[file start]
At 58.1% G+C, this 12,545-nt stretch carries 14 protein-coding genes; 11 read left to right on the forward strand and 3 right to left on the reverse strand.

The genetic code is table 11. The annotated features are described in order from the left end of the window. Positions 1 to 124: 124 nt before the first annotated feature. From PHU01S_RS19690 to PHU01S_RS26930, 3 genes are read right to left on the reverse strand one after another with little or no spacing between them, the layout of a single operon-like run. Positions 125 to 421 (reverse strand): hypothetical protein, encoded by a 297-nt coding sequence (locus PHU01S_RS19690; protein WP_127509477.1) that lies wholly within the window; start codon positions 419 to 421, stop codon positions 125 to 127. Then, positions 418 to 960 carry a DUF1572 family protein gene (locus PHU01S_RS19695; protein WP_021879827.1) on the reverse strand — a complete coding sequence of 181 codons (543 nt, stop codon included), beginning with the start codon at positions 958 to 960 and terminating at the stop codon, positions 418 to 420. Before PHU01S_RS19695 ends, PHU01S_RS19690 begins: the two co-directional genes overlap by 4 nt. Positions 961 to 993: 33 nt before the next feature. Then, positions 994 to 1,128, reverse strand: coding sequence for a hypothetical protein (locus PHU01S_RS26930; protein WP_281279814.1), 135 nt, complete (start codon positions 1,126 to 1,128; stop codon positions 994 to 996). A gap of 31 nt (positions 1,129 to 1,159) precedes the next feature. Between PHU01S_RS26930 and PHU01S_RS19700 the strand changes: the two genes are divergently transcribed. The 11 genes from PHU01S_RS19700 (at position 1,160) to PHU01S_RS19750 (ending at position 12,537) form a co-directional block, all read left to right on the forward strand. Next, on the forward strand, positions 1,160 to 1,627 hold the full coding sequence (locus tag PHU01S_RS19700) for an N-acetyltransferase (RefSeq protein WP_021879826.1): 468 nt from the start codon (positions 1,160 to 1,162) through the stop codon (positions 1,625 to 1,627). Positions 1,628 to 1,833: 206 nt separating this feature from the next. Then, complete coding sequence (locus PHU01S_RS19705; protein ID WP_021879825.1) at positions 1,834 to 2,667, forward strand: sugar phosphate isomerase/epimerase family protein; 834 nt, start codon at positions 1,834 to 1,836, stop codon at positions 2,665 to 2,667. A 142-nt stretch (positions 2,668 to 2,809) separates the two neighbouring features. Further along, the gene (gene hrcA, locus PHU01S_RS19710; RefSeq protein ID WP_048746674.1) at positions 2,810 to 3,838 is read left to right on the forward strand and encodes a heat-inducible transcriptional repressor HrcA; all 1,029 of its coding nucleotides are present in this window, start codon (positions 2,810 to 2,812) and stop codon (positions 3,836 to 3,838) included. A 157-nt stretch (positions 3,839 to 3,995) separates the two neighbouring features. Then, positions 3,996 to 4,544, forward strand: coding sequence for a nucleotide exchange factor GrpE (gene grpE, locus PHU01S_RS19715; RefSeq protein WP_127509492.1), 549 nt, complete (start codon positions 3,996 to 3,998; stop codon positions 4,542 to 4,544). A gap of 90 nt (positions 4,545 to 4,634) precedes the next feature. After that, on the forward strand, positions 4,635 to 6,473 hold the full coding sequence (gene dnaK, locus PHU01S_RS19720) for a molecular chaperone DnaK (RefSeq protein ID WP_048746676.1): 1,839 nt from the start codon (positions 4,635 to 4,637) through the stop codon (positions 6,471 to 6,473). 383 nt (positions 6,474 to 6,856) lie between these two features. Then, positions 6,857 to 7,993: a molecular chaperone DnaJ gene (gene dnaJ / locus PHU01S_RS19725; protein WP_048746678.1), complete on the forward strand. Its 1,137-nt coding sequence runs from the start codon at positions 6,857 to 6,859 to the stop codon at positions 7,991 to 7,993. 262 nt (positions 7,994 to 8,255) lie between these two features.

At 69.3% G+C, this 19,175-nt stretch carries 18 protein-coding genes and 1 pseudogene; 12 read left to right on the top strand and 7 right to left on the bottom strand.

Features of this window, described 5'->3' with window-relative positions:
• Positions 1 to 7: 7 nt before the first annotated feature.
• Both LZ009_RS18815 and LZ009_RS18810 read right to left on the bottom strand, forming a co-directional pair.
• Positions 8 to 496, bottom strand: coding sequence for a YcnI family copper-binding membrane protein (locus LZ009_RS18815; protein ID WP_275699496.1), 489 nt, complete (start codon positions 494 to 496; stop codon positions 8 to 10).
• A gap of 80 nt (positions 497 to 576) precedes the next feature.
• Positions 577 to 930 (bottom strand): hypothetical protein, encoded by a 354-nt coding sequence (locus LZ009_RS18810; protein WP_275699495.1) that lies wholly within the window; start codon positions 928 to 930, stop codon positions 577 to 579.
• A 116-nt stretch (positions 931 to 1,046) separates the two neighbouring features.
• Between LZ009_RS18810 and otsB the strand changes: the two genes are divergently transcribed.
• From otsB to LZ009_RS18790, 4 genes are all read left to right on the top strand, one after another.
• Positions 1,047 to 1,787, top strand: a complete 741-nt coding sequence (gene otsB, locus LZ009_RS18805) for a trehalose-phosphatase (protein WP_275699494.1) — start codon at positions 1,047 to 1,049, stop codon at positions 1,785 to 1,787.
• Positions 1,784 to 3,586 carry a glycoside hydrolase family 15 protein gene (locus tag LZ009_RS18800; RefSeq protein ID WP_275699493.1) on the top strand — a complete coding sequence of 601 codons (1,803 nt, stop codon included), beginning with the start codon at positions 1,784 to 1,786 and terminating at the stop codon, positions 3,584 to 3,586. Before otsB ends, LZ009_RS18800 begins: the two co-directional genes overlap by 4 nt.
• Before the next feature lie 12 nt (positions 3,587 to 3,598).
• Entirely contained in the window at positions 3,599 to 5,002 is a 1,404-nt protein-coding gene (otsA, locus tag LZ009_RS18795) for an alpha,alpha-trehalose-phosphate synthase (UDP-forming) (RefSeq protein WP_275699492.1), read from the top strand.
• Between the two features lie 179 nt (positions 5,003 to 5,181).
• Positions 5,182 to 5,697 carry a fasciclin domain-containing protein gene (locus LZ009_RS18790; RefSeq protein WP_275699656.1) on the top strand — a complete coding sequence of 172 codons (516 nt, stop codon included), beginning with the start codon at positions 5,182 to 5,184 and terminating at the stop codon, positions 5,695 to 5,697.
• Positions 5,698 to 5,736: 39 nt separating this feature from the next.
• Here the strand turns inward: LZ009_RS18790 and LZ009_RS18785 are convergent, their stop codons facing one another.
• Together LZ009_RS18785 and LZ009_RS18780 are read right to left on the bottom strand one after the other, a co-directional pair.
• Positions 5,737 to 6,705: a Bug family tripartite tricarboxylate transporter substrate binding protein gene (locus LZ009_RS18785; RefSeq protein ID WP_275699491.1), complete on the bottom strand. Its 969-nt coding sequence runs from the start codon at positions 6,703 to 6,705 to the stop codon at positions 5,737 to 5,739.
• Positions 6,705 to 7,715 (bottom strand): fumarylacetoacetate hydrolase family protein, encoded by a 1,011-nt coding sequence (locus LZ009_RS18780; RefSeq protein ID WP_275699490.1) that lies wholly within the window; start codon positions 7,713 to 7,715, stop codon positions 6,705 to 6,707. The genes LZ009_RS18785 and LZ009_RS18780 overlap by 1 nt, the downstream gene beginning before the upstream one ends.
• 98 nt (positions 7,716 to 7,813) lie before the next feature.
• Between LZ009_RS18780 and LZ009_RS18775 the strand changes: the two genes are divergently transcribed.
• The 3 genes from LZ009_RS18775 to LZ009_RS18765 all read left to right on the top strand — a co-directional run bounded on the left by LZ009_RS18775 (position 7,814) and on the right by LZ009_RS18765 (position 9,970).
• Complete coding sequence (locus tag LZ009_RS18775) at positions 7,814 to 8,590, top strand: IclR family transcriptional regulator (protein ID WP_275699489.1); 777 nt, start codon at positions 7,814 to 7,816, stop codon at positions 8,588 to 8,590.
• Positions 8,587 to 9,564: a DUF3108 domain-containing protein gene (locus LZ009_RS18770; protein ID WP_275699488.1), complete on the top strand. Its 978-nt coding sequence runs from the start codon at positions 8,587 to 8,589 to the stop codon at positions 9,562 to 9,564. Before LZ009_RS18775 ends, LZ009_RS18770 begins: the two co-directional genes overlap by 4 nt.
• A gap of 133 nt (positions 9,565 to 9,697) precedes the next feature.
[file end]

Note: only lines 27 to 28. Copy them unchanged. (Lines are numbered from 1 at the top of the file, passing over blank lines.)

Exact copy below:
• Complete coding sequence (locus tag LZ009_RS18775) at positions 7,814 to 8,590, top strand: IclR family transcriptional regulator (protein ID WP_275699489.1); 777 nt, start codon at positions 7,814 to 7,816, stop codon at positions 8,588 to 8,590.
• Positions 8,587 to 9,564: a DUF3108 domain-containing protein gene (locus LZ009_RS18770; protein ID WP_275699488.1), complete on the top strand. Its 978-nt coding sequence runs from the start codon at positions 8,587 to 8,589 to the stop codon at positions 9,562 to 9,564. Before LZ009_RS18775 ends, LZ009_RS18770 begins: the two co-directional genes overlap by 4 nt.